You can buy a house with an ITIN. You may even find several lenders willing to give you a loan even without a social security number. But, there are some things you need to know so that you can get the best possible loan for your situation.
You Need a Credit History
Here’s the thing – you need a credit history. That might seem hard to do if you don’t have a social security number, but there are ways.
The most common way anyone starts with a credit history, whether with or without a social security number is with a secured credit card. These credit lines are typically easy to obtain because you are required to put down a security deposit. The credit card company gives you a credit line that is equal to your security deposit. This way, if you default on your credit card, the credit card company can use the security deposit to pay the bill.
Before you accept a secured credit card, check with the credit card company on their procedures regarding reporting the credit card debt to the credit bureaus. If the credit card company doesn’t normally report secured credit cards to the credit bureaus, it won’t help you establish a credit score, which is the point in getting the credit card.
Consider an Alternative Credit History
If you can’t get a secured credit card or you can’t find a credit card company that reports to the credit bureaus, consider an alternative credit history. This is a history of your regular monthly bills that don’t report to the credit bureaus. Think of bills like:
If you pay any of these bills regularly, you may be able to build a history that way. You’ll need a 12 – 24-month history of these bills in order for lenders to use them, though. They use the alternative history as a way to gauge how well you handle your finances.
You Need a Large Down Payment
Lenders don’t like to give loans with high LTVs (loan-to-value ratios) to those without a social security number. What if you have a reason to leave the country quickly? If you don’t have a lot of your own money invested in the home, it could be easy to just walk away from the home, leaving the lender without their money.
Just how much you must put down will depend on the lender and your qualifying factors. It’s a good idea to have at least 20% saved for a down payment, but there’s nothing wrong with putting more than 20% down on the home. The more money you can put towards the home, the lower your risk of default becomes. This could make lenders more willing to give you a loan or even more willing to give you better rates and terms for the loan.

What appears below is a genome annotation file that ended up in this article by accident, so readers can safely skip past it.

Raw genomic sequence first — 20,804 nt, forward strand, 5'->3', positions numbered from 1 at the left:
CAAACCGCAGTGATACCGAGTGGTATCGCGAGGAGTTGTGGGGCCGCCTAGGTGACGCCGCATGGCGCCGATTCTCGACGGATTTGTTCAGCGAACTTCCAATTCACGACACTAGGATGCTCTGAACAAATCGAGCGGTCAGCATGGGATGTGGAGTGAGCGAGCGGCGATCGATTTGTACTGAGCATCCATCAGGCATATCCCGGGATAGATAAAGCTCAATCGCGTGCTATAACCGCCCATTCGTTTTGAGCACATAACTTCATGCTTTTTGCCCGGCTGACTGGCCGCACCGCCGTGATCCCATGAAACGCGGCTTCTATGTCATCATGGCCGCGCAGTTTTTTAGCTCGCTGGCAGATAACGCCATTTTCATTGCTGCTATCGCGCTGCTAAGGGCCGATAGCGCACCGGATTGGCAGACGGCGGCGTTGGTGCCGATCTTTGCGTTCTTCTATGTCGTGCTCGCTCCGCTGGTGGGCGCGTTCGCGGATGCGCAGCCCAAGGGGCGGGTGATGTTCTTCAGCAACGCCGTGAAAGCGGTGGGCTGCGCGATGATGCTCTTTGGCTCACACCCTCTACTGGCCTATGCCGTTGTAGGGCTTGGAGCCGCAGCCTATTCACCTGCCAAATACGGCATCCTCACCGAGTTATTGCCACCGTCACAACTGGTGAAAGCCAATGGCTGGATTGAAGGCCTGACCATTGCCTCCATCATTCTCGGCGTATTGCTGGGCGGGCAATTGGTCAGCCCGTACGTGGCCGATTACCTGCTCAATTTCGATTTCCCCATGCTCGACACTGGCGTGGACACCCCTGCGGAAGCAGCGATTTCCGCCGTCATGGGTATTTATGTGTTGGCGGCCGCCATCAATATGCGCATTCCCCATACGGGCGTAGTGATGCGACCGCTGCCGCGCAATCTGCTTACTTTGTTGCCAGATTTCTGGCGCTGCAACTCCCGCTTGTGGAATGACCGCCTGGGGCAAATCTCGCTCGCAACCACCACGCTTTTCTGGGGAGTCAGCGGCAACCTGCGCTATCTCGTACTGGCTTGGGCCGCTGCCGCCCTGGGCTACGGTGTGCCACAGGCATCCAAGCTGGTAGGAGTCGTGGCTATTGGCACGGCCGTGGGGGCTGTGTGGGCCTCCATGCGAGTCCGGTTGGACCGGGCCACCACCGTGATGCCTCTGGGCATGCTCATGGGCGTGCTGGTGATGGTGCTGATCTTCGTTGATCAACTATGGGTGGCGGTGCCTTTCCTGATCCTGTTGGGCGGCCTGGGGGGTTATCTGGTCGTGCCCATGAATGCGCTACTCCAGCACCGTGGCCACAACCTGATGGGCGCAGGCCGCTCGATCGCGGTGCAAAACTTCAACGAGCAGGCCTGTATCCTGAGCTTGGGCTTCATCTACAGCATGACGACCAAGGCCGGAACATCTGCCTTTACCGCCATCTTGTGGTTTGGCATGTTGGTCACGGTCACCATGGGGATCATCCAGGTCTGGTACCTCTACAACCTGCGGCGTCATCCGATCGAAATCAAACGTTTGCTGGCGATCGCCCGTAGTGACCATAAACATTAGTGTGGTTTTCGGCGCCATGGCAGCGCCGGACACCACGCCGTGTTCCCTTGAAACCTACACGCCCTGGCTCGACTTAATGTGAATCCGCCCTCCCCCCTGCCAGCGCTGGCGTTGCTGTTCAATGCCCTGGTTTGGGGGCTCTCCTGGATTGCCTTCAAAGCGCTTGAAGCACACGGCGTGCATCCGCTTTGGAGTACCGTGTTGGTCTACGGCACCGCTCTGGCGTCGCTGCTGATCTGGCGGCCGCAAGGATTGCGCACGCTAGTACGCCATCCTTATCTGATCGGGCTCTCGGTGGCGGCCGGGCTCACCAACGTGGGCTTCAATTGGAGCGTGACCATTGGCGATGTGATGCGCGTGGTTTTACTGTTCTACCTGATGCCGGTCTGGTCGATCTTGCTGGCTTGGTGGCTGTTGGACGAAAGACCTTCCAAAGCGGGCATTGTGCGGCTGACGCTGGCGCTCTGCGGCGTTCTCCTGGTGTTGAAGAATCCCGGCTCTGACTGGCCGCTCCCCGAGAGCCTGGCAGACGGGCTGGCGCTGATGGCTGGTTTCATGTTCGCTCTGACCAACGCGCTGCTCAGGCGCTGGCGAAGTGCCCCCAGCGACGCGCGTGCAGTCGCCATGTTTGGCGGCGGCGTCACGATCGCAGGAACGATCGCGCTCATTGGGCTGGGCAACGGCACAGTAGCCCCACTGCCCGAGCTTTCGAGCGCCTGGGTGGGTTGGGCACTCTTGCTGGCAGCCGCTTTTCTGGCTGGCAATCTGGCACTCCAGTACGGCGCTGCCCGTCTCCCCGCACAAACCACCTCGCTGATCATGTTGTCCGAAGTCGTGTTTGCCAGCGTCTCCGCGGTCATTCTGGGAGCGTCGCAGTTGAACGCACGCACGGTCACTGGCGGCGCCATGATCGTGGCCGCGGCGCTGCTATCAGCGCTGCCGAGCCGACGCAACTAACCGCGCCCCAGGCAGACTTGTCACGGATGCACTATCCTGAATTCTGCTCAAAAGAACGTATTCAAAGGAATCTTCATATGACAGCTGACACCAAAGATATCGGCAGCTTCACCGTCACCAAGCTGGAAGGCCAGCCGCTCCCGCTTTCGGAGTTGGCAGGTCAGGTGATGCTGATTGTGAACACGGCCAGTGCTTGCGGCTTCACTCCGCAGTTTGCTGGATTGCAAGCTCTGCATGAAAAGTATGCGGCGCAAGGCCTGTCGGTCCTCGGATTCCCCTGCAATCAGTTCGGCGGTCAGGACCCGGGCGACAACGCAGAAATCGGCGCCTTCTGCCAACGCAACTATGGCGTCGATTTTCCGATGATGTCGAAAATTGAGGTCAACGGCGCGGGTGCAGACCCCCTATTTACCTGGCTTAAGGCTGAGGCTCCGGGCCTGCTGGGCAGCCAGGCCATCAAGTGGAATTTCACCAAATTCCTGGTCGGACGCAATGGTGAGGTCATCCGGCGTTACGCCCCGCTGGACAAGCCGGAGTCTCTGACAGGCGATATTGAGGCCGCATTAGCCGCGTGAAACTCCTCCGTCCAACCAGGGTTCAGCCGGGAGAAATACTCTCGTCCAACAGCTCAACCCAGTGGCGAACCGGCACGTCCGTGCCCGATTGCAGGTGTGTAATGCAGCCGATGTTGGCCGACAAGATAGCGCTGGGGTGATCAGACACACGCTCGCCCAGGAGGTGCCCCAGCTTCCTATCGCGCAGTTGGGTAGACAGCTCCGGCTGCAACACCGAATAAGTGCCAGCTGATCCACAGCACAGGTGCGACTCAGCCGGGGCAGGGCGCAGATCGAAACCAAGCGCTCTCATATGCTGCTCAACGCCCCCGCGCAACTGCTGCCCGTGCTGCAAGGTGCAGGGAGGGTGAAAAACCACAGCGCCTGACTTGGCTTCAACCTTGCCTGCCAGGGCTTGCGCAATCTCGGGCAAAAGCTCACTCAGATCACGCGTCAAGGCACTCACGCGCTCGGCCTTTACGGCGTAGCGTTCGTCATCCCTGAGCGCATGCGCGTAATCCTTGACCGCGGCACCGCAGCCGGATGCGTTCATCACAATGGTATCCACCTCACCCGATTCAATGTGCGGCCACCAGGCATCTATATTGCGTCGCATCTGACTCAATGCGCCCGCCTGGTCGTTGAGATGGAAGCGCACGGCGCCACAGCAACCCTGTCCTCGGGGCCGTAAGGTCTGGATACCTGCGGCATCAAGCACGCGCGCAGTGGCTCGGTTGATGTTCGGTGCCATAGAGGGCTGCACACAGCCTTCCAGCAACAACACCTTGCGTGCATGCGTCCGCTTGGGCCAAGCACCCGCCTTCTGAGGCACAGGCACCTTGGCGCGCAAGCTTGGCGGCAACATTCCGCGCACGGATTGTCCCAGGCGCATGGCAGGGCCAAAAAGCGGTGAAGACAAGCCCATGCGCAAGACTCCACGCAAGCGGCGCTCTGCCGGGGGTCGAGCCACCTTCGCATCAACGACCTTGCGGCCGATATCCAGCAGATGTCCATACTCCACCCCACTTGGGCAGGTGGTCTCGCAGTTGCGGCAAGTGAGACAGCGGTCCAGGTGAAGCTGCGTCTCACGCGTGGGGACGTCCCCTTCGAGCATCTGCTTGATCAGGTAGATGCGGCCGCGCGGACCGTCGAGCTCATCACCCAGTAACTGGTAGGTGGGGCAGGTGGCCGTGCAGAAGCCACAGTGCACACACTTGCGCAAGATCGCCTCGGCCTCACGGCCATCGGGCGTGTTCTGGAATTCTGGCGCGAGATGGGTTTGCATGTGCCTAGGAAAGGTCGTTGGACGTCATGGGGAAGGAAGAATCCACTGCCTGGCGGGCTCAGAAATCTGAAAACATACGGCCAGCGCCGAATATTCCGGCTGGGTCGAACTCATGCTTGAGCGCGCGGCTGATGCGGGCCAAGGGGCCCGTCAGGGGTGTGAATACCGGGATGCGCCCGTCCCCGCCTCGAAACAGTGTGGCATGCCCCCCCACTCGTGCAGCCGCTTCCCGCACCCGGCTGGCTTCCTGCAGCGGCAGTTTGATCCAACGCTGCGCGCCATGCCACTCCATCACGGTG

You Need Employment That Continues
You probably figured you have to prove an employment history. Lenders like to see at least a 2-year history at the same employer. This shows the lender consistency and reliability. While that’s great, lenders need to see that the employment will continue for the foreseeable future.
No one is able to predict whether you will have a job a few years from now, but the lender needs to know that the potential is there. You can prove that your job will continue by providing your contract with the employer. If the contract doesn’t expire within the next three years, most lenders will accept that as proof of continued employment.
You Need a Low Debt Ratio
Giving you a loan when you are a foreign national is a risk for a lender. Proving that you have the money to put down on the home and that you have a decent credit history is a start. But, lenders also like to see that you have a low debt ratio. They want to know that your income isn’t already spread thin. If you have a high debt ratio, it could leave you with difficulty paying your mortgage on time. Lenders want to avoid this as much as possible, so they will favor those borrowers with an ITIN that have a lower debt ratio.
You can buy a house with an ITIN almost as easily as someone with a social security number. You need similar qualifying factors, but with a little boost. You need to show lenders beyond a reasonable doubt that you are a good risk.